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U-M SW 696 - SW 696 SYLLABUS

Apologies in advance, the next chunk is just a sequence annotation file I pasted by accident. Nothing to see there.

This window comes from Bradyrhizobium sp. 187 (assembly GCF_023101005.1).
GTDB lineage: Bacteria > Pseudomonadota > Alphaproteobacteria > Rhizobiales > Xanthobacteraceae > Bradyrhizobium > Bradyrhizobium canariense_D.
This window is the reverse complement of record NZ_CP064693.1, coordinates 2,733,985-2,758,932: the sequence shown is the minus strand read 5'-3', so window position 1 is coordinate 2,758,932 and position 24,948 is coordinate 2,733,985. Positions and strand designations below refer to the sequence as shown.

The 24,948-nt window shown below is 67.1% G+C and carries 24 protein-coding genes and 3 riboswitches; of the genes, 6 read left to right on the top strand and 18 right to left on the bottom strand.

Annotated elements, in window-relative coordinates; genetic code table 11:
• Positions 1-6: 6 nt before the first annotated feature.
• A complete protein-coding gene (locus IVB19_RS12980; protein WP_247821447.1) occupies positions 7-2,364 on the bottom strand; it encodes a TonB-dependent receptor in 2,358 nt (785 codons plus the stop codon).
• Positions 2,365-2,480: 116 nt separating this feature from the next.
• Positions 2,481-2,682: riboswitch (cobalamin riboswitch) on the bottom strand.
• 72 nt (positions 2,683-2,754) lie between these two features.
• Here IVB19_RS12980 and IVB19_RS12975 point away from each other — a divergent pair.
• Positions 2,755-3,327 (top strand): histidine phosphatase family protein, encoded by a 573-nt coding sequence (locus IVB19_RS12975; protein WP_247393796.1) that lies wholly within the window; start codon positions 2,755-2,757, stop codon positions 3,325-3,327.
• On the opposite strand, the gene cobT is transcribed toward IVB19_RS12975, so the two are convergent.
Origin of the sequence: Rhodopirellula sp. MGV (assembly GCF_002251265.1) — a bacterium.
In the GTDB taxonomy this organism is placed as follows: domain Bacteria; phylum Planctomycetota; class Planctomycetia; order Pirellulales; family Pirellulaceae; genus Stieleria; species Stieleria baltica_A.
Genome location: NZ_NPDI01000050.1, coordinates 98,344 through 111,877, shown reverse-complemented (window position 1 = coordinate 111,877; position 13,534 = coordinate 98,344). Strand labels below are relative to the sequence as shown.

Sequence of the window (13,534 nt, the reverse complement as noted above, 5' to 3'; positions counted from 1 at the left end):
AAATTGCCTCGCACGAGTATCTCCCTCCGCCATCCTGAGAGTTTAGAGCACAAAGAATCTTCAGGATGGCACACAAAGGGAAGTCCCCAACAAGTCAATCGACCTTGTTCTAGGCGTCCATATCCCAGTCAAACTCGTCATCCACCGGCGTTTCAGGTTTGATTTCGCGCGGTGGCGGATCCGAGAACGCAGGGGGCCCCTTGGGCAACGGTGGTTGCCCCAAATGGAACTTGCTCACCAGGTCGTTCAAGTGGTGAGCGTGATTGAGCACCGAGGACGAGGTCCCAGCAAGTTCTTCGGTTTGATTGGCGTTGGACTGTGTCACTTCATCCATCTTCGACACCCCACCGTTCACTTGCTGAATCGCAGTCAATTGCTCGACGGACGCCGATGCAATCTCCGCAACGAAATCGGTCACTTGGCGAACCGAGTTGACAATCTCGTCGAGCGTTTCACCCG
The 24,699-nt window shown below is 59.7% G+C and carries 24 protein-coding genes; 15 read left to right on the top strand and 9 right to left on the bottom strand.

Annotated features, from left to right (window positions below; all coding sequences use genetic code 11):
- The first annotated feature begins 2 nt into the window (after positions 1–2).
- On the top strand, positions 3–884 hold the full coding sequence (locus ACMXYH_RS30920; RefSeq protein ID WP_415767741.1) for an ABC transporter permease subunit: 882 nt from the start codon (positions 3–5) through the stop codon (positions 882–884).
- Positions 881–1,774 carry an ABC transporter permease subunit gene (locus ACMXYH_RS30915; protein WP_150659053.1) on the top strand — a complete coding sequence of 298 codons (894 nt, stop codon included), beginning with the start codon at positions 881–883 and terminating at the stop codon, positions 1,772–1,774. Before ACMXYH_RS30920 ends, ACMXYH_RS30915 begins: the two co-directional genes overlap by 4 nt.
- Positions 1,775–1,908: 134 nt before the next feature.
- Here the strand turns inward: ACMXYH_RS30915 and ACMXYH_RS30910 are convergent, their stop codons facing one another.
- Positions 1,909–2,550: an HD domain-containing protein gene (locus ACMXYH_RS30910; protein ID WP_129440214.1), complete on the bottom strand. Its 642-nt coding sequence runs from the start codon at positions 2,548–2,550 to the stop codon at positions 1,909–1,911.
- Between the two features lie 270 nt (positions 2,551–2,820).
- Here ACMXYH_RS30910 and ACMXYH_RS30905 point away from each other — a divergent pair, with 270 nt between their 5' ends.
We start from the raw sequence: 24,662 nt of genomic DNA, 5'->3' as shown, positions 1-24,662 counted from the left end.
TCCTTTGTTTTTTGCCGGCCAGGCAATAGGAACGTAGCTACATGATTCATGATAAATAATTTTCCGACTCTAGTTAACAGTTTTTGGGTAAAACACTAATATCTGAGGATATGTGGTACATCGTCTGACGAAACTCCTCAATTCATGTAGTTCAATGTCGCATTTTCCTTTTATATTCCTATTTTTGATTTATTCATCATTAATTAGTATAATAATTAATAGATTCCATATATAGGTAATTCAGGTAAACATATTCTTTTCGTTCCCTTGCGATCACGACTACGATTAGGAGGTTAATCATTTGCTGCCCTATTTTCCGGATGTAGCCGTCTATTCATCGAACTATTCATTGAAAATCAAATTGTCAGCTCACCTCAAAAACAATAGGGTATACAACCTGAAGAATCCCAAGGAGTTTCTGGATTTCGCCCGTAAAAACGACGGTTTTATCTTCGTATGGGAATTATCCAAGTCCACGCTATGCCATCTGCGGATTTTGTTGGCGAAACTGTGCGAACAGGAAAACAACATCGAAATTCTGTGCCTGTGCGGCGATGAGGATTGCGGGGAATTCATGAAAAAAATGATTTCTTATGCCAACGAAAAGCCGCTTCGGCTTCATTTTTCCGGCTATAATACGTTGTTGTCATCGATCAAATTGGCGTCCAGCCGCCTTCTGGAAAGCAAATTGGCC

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Page 1 1. Course Description: This advanced level methods course in the Children and Youth in Families and Societies concentration builds upon the foundation level practice methods course and prepares students for employment in the many human service delivery systems which address the needs of children, youth, and their families. This cross-cutting skills course encompasses both direct/micro (i.e., assessment, intervention, prevention) and mezzo and macro (program design, evaluation, administration, community organization, policy analysis) practice methods used to address problems presented by or to children and youth in a variety of contexts. The development of social work skills, values, and ethics applicable to promotion, prevention, intervention, remediation and social rehabilitation activities with diverse child and youth populations at all levels of intervention will be emphasized. Evidence-based change interventions that build on strengths and resources of children and their families at all levels of intervention will be examined in order to develop socially just and culturally-competent policies and practice. This course will address the key diversity dimensions (including ability, age, class, color, culture, ethnicity, family structure, gender (including gender identity and gender expression), marital status, national origin, race, religion or spirituality, sex, and sexual orientation) as it relates to children, youth and their families. 2. Course Content: Effective social work practice with children and youth requires a developmentally-sensitive, resiliency focused multisystems approach, an emphasis on prevention and early intervention, and the collaborative involvement of families, other primary caretaking adults, and involved professionals, in the identification, development, delivery, and evaluation of services. In addition to being able to assess and intervene with children and youth, social workers must also develop the skills necessary to assess the resources and the risk factors which may exist in the child’s or youth’s family, neighborhood, community, and in the larger social environment. In this course COURSE TITLE: SW Practice with Children and Youth: Spring/Summer 2011 DIVISION: CHLDY COURSE NUMBER: 696 Class room: 2752 CREDIT HOURS: 3 PREREQUISITES: SW521 and SW560 LOCATION: Required practice course in the Children and Youth in Families and Societies Concentration INSTRUCTOR: Laura Sanders, MSW, ACSW, 734-662-3509, [email protected], office 2760 SSWBPage 2 the emphasis of intervention is as much on the context as on the individual. Intervention strategies focus on ways to bring about change at levels such as the classroom or school, the peer group, and the community or population, as well as at the individual level. Mezzo and macro practice skills covered in this course are aimed at promoting interpersonal competence, self-esteem, self-efficacy, achievement, and moral development in children and youth by making the contexts within which they develop more responsive to their developmental needs. Direct practice methods covered in this course provide students with the skills necessary to select and provide effective short-term interventions, evaluate direct practice, develop service delivery systems and work effectively with individuals, families and groups in families, institutions and communities. Skills for engagement, assessment, intervention, prevention, and evaluation relevant to contexts such as families, neighborhood and community, schools, group care facilities, residential care, hospitals, correctional programs and institutions, courts, governmental and nongovernmental agencies will be covered. Intervention strategies may be derived from a variety of approaches and theoretical perspectives, self-help and peer support, group work, family life education, empowerment models, and family preservation. Students will learn to use evidence-based knowledge and skills to engage and communicate effectively with children and youth, families and community members, and other service providers. Assessment skills taught will emphasize the importance of being able to identify special needs, abuse and neglect, family violence, substance abuse, and circumstances of extreme stress, danger, or deprivation, and accurately assess the level of risk these circumstances present for the children or youths concerned. The student will learn how to design individual programs of intervention that are based on clearly articulated goals and priorities, reflect an examination of the evidence base and are consistent with social work ethics and values. Throughout the course, cultural competence and sensitivity to differences among families and the impact of worker/client differences in values, experiences, and power will be analyzed. In addition, the student will learn to understand the significance of “multiple identities” (the interaction of factors such as the diverse dimensions: including ability, age, class, color, culture, ethnicity, family structure, gender (including gender identity and gender expression), marital status, national origin, race, religion or spirituality, sex, and sexual orientation) in shaping the uniqueness of families and individuals and in shaping power and privilege differences. Mezzo and macro practice methods covered in this course include skills applicable to the areas of community organization and development, administration, policy and planning, and research and evaluation in order to support the strengths of diverse children, families and communities and to promote social justice. Presentation of material from these areas recognizes the importance of working with multidisciplinary teams, service delivery agencies, and formal and informal community systems, in order to obtain necessary resources and support services for children and youth. Specific skills addressed include advocacy, needs assessment, working collaboratively with community agency and groups, administrative and supervisory issues impacting service delivery, budgeting and fiscal issues, program design and development, program and practice research and evaluation, and child and youth policy analysis.Page 3 3. Course Objectives: 1. Students will demonstrate advanced-level skills in translating and applying a developmentally sensitive, resiliency focused, collaborative, multisystems intervention perspective in working with